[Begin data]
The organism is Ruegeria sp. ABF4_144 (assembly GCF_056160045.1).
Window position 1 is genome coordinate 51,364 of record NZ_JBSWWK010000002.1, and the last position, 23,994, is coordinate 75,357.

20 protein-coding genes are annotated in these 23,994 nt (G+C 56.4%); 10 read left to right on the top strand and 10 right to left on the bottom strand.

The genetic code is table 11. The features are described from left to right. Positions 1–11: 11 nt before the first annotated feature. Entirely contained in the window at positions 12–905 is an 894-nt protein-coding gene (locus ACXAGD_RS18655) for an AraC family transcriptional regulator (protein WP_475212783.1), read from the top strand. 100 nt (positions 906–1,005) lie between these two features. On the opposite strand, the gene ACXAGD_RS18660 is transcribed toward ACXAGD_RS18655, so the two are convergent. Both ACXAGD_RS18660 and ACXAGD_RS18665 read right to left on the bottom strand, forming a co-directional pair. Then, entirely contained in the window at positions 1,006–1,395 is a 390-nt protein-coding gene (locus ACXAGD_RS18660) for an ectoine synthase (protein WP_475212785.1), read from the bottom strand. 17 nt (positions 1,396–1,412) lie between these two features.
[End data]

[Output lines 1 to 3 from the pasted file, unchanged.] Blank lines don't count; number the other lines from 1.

The organism is Ruegeria sp. ABF4_144 (assembly GCF_056160045.1).
Window position 1 is genome coordinate 51,364 of record NZ_JBSWWK010000002.1, and the last position, 23,994, is coordinate 75,357.

20 protein-coding genes are annotated in these 23,994 nt (G+C 56.4%); 10 read left to right on the top strand and 10 right to left on the bottom strand.